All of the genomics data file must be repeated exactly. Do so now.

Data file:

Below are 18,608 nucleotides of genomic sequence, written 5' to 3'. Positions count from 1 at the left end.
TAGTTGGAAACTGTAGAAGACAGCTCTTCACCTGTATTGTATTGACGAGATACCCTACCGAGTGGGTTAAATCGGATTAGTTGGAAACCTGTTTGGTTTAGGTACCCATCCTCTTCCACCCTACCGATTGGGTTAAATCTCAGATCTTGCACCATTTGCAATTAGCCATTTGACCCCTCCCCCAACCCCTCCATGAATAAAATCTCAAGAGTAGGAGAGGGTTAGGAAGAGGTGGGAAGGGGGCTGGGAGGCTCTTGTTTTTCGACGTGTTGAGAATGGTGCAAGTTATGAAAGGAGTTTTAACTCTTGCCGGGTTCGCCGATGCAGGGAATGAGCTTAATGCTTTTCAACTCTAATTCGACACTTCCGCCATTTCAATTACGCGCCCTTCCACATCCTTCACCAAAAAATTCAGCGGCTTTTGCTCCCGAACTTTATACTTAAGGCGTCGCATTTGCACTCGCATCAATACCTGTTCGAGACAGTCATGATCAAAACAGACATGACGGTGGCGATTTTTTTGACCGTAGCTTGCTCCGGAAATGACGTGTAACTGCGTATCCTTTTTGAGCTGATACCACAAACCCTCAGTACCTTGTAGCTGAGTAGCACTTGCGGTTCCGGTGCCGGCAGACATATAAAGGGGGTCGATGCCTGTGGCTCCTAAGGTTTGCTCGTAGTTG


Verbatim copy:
Below are 18,608 nucleotides of genomic sequence, written 5' to 3'. Positions count from 1 at the left end.
TAGTTGGAAACTGTAGAAGACAGCTCTTCACCTGTATTGTATTGACGAGATACCCTACCGAGTGGGTTAAATCGGATTAGTTGGAAACCTGTTTGGTTTAGGTACCCATCCTCTTCCACCCTACCGATTGGGTTAAATCTCAGATCTTGCACCATTTGCAATTAGCCATTTGACCCCTCCCCCAACCCCTCCATGAATAAAATCTCAAGAGTAGGAGAGGGTTAGGAAGAGGTGGGAAGGGGGCTGGGAGGCTCTTGTTTTTCGACGTGTTGAGAATGGTGCAAGTTATGAAAGGAGTTTTAACTCTTGCCGGGTTCGCCGATGCAGGGAATGAGCTTAATGCTTTTCAACTCTAATTCGACACTTCCGCCATTTCAATTACGCGCCCTTCCACATCCTTCACCAAAAAATTCAGCGGCTTTTGCTCCCGAACTTTATACTTAAGGCGTCGCATTTGCACTCGCATCAATACCTGTTCGAGACAGTCATGATCAAAACAGACATGACGGTGGCGATTTTTTTGACCGTAGCTTGCTCCGGAAATGACGTGTAACTGCGTATCCTTTTTGAGCTGATACCACAAACCCTCAGTACCTTGTAGCTGAGTAGCACTTGCGGTTCCGGTGCCGGCAGACATATAAAGGGGGTCGATGCCTGTGGCTCCTAAGGTTTGCTCGTAGTTG